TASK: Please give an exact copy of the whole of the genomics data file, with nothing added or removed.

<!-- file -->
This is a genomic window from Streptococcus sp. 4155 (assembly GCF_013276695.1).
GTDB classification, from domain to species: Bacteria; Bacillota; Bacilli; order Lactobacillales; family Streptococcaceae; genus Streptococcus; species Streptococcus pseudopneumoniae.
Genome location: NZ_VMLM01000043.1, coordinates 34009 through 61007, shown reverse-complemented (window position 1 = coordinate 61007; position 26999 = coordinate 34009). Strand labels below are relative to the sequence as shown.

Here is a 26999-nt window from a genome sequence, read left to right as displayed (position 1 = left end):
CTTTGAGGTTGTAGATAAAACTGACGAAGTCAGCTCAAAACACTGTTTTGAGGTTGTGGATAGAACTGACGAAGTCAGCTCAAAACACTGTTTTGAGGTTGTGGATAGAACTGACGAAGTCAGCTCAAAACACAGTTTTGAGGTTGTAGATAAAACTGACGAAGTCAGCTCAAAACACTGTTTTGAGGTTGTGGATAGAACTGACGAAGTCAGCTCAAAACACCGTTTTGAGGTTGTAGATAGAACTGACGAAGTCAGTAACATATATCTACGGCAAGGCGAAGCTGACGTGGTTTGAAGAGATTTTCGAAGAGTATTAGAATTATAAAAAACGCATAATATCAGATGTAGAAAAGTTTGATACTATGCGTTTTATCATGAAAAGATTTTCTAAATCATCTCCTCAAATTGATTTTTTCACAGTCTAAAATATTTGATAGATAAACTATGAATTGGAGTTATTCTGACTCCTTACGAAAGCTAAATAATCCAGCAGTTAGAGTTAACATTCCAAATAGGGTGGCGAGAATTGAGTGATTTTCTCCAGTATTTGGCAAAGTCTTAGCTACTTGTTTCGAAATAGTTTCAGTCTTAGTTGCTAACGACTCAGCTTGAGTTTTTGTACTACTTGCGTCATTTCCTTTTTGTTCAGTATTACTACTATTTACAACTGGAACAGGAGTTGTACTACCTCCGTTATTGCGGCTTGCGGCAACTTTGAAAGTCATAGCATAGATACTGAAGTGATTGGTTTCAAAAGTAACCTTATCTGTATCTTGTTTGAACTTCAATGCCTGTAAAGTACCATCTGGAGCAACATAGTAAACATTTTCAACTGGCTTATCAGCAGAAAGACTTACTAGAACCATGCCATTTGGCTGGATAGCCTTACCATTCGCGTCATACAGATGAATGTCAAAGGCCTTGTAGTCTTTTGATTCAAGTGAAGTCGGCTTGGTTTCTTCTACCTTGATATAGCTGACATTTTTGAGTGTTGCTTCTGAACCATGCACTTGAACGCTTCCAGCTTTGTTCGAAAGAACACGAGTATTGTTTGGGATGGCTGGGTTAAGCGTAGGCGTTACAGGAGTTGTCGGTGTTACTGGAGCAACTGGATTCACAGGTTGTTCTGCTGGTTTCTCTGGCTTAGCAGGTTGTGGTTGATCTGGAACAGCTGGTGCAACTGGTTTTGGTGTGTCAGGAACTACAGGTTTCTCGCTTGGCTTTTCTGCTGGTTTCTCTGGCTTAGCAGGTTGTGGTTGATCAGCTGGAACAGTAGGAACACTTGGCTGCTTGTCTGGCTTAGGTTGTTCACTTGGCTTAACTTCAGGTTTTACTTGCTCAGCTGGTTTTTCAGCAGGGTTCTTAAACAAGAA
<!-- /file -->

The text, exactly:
This is a genomic window from Streptococcus sp. 4155 (assembly GCF_013276695.1).
GTDB classification, from domain to species: Bacteria; Bacillota; Bacilli; order Lactobacillales; family Streptococcaceae; genus Streptococcus; species Streptococcus pseudopneumoniae.
Genome location: NZ_VMLM01000043.1, coordinates 34009 through 61007, shown reverse-complemented (window position 1 = coordinate 61007; position 26999 = coordinate 34009). Strand labels below are relative to the sequence as shown.

Here is a 26999-nt window from a genome sequence, read left to right as displayed (position 1 = left end):
CTTTGAGGTTGTAGATAAAACTGACGAAGTCAGCTCAAAACACTGTTTTGAGGTTGTGGATAGAACTGACGAAGTCAGCTCAAAACACTGTTTTGAGGTTGTGGATAGAACTGACGAAGTCAGCTCAAAACACAGTTTTGAGGTTGTAGATAAAACTGACGAAGTCAGCTCAAAACACTGTTTTGAGGTTGTGGATAGAACTGACGAAGTCAGCTCAAAACACCGTTTTGAGGTTGTAGATAGAACTGACGAAGTCAGTAACATATATCTACGGCAAGGCGAAGCTGACGTGGTTTGAAGAGATTTTCGAAGAGTATTAGAATTATAAAAAACGCATAATATCAGATGTAGAAAAGTTTGATACTATGCGTTTTATCATGAAAAGATTTTCTAAATCATCTCCTCAAATTGATTTTTTCACAGTCTAAAATATTTGATAGATAAACTATGAATTGGAGTTATTCTGACTCCTTACGAAAGCTAAATAATCCAGCAGTTAGAGTTAACATTCCAAATAGGGTGGCGAGAATTGAGTGATTTTCTCCAGTATTTGGCAAAGTCTTAGCTACTTGTTTCGAAATAGTTTCAGTCTTAGTTGCTAACGACTCAGCTTGAGTTTTTGTACTACTTGCGTCATTTCCTTTTTGTTCAGTATTACTACTATTTACAACTGGAACAGGAGTTGTACTACCTCCGTTATTGCGGCTTGCGGCAACTTTGAAAGTCATAGCATAGATACTGAAGTGATTGGTTTCAAAAGTAACCTTATCTGTATCTTGTTTGAACTTCAATGCCTGTAAAGTACCATCTGGAGCAACATAGTAAACATTTTCAACTGGCTTATCAGCAGAAAGACTTACTAGAACCATGCCATTTGGCTGGATAGCCTTACCATTCGCGTCATACAGATGAATGTCAAAGGCCTTGTAGTCTTTTGATTCAAGTGAAGTCGGCTTGGTTTCTTCTACCTTGATATAGCTGACATTTTTGAGTGTTGCTTCTGAACCATGCACTTGAACGCTTCCAGCTTTGTTCGAAAGAACACGAGTATTGTTTGGGATGGCTGGGTTAAGCGTAGGCGTTACAGGAGTTGTCGGTGTTACTGGAGCAACTGGATTCACAGGTTGTTCTGCTGGTTTCTCTGGCTTAGCAGGTTGTGGTTGATCTGGAACAGCTGGTGCAACTGGTTTTGGTGTGTCAGGAACTACAGGTTTCTCGCTTGGCTTTTCTGCTGGTTTCTCTGGCTTAGCAGGTTGTGGTTGATCAGCTGGAACAGTAGGAACACTTGGCTGCTTGTCTGGCTTAGGTTGTTCACTTGGCTTAACTTCAGGTTTTACTTGCTCAGCTGGTTTTTCAGCAGGGTTCTTAAACAAGAA